Monday, May 20, 2013
Gorgeous, by Paul Rudnick- Review
When eighteen-year-old Becky Randle’s mother dies, she’s summoned from her Missouri trailer park to meet Tom Kelly, the world’s top designer. He makes her an impossible offer: He’ll create three dresses to transform Becky from a nothing special girl into the most beautiful woman who ever lived.
Becky thinks Tom is a lunatic, or that he’s producing a hidden camera show called World’s Most Gullible Poor People. But she accepts, and she’s remade as Rebecca. When Becky looks in the mirror, she sees herself – an awkward mess of split ends and cankles. But when anyone else looks at Becky, they see pure five-alarm hotness.
Soon Rebecca is on the cover of Vogue, the new Hollywood darling, and dating celebrities. Then Becky meets Prince Gregory, heir to the British throne, and everything starts to crumble. Because Rebecca aside, Becky loves him. But to love her back, Gregory would have to look past the blinding Rebecca to see the real girl inside. And Becky knows there’s not enough magic in the world.
Ahhhh! This book! This funny, irreverent, sometimes potty-mouthed, silly and yet totally on the money book! I don't even know where to start outside of the obvious, you HAVE to read it.
I've never read any of Rudnicks other books, but Gorgeous has put him on my radar in a big and bad way. It's rare, in my opinion, for a male author to truly nail a female protagonist and vise versa for a female author and a male protagonist. There's just too much that's unspeakably hormonal about teens, and I think you really need to experience it to describe it, I hardly need to tell you that girls and boys are like different species who just find each other inexplicably intriguing at that age. Barry Lyga and Libba Bray are the only two authors who I can instantly think of who have done unbelievable jobs of writing in the opposite teen sexes voices, but Rudnick is definitely joining their circle. If Paul wasn't such an unequivocally male name, I probably would have doubted the likelihood it was a he. With Becky, and her friend Rocher (how much do you love that she was named after Ferrero Rocher chocolates? I mean, I might have to pitch this as a possible baby name), Paul not only nails the insecurities of teen girls, but also the fiery protectiveness of BFF's, the lusty group drooling over boy stars, and all the real places these hormonal reactions come from. He never plays them at face value, there's never that limp wrist flick towards something as if to say - you know how teen girls are.
Speaking of Becky and Rocher, can I tell you how totally I loved these two crazy, small town girls? How tough and strong they are, even when they have no idea they are, how smart and razor tongued they can be, and yet how totally down to earth they both manage to be, in often the most spectacular circumstances. Gorgeous has a fairly strange premise, and there is a lot of tongue-in-cheek suspension of disbelief that's asked of the reader, and if Becky and Rocher weren't so wonderful it may have been a hard thing to give into the more bizarre aspects of the story. Their funny, and often outrageous point of view, and commentary on what's going on around them made me laugh out loud more than once.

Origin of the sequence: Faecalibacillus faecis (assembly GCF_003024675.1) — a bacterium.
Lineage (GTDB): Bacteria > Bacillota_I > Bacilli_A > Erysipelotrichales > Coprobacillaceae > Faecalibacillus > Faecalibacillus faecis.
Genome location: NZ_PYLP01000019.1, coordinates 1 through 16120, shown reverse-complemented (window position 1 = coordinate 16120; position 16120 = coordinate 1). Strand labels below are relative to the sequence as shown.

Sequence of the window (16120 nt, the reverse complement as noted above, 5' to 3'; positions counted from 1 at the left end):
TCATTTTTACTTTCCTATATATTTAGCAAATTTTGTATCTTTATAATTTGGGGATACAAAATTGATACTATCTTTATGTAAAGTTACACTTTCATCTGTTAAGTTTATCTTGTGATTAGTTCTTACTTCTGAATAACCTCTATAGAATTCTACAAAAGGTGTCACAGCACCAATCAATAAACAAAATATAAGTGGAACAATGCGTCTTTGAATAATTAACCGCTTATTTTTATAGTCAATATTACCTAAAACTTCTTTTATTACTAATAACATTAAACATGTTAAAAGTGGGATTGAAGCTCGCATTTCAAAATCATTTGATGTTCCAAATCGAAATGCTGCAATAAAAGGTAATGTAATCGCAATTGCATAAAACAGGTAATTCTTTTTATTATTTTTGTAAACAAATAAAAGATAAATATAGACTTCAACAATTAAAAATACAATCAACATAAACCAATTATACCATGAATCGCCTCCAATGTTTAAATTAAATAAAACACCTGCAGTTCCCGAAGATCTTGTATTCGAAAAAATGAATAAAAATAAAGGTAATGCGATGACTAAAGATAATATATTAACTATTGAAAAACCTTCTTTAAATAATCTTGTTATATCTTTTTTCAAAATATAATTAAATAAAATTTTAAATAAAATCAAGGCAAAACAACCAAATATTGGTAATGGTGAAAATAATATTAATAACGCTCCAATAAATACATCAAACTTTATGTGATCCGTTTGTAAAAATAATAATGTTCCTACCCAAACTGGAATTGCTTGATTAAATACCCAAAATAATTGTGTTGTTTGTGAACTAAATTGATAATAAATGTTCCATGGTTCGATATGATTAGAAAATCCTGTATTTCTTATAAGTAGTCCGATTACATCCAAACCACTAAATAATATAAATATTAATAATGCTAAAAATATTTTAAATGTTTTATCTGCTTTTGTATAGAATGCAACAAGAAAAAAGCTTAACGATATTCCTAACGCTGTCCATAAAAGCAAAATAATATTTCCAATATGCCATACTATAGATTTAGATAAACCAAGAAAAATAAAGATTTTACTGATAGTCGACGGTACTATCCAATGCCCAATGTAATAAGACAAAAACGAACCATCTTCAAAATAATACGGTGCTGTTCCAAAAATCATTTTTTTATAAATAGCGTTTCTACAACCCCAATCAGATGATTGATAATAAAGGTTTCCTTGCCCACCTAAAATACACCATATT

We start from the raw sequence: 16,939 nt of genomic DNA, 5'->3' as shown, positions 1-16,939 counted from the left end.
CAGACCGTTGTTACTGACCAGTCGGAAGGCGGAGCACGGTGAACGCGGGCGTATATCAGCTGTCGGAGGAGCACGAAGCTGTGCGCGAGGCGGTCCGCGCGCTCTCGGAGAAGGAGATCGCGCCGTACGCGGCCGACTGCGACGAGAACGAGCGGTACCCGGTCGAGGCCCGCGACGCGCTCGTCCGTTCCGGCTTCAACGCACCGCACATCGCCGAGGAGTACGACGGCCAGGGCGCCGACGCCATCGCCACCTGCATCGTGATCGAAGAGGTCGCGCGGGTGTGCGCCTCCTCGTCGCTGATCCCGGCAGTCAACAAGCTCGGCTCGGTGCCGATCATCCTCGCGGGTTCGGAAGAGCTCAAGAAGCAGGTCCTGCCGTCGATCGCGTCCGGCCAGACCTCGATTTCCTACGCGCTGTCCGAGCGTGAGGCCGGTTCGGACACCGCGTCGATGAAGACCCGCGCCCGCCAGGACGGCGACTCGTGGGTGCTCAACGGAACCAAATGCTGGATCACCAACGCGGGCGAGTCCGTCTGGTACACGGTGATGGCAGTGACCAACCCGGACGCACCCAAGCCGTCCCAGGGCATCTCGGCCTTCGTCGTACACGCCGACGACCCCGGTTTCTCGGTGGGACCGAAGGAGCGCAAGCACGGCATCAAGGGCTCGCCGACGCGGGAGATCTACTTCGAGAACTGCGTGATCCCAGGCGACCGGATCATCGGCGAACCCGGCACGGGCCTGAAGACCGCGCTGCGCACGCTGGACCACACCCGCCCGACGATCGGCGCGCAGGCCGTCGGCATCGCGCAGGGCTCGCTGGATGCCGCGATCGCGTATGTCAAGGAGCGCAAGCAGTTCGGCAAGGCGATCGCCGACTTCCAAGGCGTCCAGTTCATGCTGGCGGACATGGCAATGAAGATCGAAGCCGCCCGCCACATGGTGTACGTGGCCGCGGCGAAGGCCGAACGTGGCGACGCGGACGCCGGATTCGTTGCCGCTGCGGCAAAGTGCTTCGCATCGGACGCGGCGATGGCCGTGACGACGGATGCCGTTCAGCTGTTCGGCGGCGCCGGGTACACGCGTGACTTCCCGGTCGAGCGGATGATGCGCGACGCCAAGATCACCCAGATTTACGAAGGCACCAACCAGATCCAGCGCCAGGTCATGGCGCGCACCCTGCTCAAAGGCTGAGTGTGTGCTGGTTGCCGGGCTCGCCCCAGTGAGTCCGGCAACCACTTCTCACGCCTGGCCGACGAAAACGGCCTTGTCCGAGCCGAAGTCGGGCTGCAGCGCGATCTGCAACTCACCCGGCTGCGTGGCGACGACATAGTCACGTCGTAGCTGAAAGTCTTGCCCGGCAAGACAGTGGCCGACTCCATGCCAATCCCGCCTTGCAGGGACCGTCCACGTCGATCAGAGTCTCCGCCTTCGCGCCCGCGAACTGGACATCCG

Once inside the palace I was greeted by a woman who introduced herself as "Lady Veronica Arnstelt-Bowen, Ranking Secretary to Her Majesty." Lady Veronica was wearing a fuzzy wollen suit that wasn't gray or pink or cream, yet included all of these colors, as if a few dozen kittens and a visiting Easter chick had crawled all over her and settled in for a mass nap. And while Lady Veronica's smile was steady I knew that I'd be instantly judged and that whatever Lady Veronica's assessment might be, it had been copyedited, fact-checked and filed in a small cement room lit by bare bulbs in the subasement of her brain. Lady Veronica was most likely in her fifties and she hadn't undergone any cosmetic procedures except for a hint of almost medicinal beige lipstick and two barely blended circles of rouge, like inflamed mosquito bites. Her face was rigid with diligence and dignity, which are English Botox.
What I loved more than the humor, the repartee and the stellar cast of characters was Rudnicks commentary on beauty, love, confidence and how easy it is to loose sight of yourself. As the drop dead gorgeous Rebecca, Becky is told repeatedly how fleeting beauty is, how disconcerting and sometimes down right off putting it is. It's only when Becky hits rock bottom that she can start to put to use the confidence Rebecca has taught her, and gradually discovers she can earn peoples love by being herself and doesn't need Rebecca's easy-in.
A fantastically funny book with heart, I can't recommend Gorgeous enough. I can pretty much guarantee you're first thought after reading this book will be- why didn't I read it sooner?!
Gorgeous, by Paul Rudnick
Published by Scholastic, April 30th, 2013
My copy kindly provided by the publisher
Buy Gorgeous on Amazon